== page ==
"Election Day is coming." Mother Jones, the left-wing magazine, is spoofing the increasingly common use of negative political commercials with a series of fake political attack ads. The twist? The mock ads center around characters from HBO's Game of Thrones, the hit epic drama about various corrupt players who each make dubious claims to the Iron Throne, and thus control over the Seven Kingdoms of Westeros. (Watch the videos below.) Here, a guide to the clever videos and the reaction they've stirred:
What's the idea behind these ads?
According to the magazine's news team, Game of Thrones is fundamentally a story of "intense political intrigue." As various players battle for control of Westeros, "alliances are forged and broken; backroom deals are cut; principles are sacrificed." And it would all be worse if today's super PACs and dark-money outfits existed then. To illustrate how outlandishly such groups target rival campaigns, the magazine produced three videos that apply the tropes of modern politics to the wheelings and dealings of Game of Thrones. "As summer heats up, so do the political attack ads," says Brian Ashcraft at Kotaku. That makes Mother Jones' project perfectly timed.
What are the videos?
(Warning: Spoilers lie ahead.) The three fake attack ads recast three of Thrones' power-hungry leads as campaigning politicians. The first, titled "Daenerys Targaryen: Wrong for Dragons, Wrong for Westeros," is paid for by the fictional Committee to Protect Dragons, and blasts Daenerys for her inability to care for her dragons, her request for a bailout, and her unsavory ties to Dothraki "terrorists." The second, "Joffrey Baratheon: Where Is the Birth Certificate?," spoofs birtherism by ridiculing Joffrey's royal parentage claims, and implying that he's actually the son of his mother's twin brother. The third ad, "Robb Stark: The Biggest Celebrity in the North," echoes attacks on Obama by insinuating that Robb's popularity with the people doesn't mean he's fit to rule.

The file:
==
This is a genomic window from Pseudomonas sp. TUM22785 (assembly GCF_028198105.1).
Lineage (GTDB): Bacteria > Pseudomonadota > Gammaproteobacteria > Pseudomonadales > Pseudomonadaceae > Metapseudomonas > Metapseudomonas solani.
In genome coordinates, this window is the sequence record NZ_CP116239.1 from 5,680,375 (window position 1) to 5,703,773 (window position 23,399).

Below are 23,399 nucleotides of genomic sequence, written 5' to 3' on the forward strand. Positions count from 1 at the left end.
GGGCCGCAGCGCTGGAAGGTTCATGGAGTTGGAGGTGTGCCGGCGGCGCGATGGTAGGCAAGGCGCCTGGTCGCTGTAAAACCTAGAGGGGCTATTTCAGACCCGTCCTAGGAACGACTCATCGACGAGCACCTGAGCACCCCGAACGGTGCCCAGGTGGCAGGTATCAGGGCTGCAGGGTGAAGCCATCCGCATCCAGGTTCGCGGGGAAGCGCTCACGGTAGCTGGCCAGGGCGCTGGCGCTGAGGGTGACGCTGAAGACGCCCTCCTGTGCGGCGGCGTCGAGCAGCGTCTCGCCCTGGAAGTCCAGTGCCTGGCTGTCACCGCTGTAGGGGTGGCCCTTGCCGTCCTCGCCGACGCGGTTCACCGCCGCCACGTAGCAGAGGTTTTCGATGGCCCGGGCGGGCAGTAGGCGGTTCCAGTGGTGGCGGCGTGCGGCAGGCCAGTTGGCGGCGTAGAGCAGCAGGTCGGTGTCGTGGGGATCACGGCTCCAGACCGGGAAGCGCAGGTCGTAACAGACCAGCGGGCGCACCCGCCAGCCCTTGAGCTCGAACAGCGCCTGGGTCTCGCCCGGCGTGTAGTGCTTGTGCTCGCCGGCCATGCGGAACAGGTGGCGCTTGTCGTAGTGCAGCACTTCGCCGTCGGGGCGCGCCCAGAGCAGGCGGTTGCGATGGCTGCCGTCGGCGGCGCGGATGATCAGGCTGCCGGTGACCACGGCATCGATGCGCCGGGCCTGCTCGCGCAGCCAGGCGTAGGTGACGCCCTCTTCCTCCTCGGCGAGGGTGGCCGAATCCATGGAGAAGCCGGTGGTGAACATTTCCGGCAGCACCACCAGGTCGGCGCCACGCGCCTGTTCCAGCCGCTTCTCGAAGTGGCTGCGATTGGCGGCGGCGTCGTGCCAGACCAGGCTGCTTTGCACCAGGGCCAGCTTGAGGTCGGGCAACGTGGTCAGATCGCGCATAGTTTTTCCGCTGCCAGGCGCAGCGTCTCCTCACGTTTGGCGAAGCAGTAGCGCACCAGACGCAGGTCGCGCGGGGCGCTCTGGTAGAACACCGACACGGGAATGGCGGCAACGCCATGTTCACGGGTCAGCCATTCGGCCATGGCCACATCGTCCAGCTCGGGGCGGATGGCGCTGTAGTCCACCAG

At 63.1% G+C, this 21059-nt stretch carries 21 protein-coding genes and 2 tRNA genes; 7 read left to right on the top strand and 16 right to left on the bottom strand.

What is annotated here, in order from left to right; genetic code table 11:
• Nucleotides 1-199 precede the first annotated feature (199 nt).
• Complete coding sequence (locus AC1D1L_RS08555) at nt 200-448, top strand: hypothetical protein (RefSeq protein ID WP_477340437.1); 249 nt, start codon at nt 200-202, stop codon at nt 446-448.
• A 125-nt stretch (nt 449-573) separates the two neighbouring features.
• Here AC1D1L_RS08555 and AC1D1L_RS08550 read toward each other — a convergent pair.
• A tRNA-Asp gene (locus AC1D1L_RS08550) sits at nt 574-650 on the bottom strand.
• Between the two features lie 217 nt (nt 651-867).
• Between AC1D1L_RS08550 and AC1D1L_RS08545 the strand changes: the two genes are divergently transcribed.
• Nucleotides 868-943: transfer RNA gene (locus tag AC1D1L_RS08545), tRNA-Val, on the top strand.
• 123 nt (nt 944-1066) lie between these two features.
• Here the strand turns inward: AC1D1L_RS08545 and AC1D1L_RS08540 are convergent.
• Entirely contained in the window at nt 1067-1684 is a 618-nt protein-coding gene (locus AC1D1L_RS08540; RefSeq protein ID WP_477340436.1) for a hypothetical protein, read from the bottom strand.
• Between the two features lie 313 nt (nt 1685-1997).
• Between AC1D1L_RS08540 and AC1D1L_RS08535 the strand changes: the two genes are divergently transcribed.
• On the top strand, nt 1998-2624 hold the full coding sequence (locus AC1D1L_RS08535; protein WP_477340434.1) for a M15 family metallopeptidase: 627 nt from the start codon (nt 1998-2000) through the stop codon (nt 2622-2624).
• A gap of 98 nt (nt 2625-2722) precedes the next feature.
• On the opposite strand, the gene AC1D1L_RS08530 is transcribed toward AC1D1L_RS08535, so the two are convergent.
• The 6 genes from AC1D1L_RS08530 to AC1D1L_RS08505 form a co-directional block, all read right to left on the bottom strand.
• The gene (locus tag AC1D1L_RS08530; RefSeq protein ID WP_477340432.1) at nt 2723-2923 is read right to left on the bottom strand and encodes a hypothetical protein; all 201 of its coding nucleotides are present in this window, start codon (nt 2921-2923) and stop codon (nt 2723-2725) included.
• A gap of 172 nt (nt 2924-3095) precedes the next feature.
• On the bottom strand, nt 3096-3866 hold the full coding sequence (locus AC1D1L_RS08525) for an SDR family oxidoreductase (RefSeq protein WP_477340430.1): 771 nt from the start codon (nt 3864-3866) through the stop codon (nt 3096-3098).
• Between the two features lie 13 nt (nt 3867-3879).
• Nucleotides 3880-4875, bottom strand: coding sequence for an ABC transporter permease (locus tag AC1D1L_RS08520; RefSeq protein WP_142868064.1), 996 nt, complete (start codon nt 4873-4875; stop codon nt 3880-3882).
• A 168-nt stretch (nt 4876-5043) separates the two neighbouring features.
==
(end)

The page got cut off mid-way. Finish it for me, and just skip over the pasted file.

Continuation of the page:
What has the reaction been?
The ads are "wicked funny," says Gayle Falkenthal at The Washington Times. Not only will Game of Thrones fanatics enjoy them, but "astute observers of modern politics will shriek with glee." Of course, "the saddest part is how true to life some of these ads actually are," says Carter Matt. Not everyone found the satire particularly sharp. "We laughed… but only because they're so outrageous," says Kirsten Acuna at Business Insider.
Daenerys Targaryen: Wrong for Dragons, Wrong for Westeros
Joffrey Baratheon: Where Is the Birth Certificate?
Robb Stark: The Biggest Celebrity in the North
THE WEEK'S AUDIOPHILE PODCASTS: LISTEN SMARTER
- 43 TV shows to watch in 2014
- Bush vs. Clinton in 2016 is the perfect way to make millennials hate politics even more
- The latent sexism of the male marriage proposal
- After Ferguson: Stop deferring to the cops
- This judge is the reason we're still fighting over net neutrality
- How to be the most productive person in your office — and still get home by 5:30 p.m.
- The hilarious hypocrisy of Republicans complaining about the imperial presidency
- The week's best photojournalism
- Is it now OK to have sex with animals?
- The lessons of Japan's latest recession
Subscribe to the Week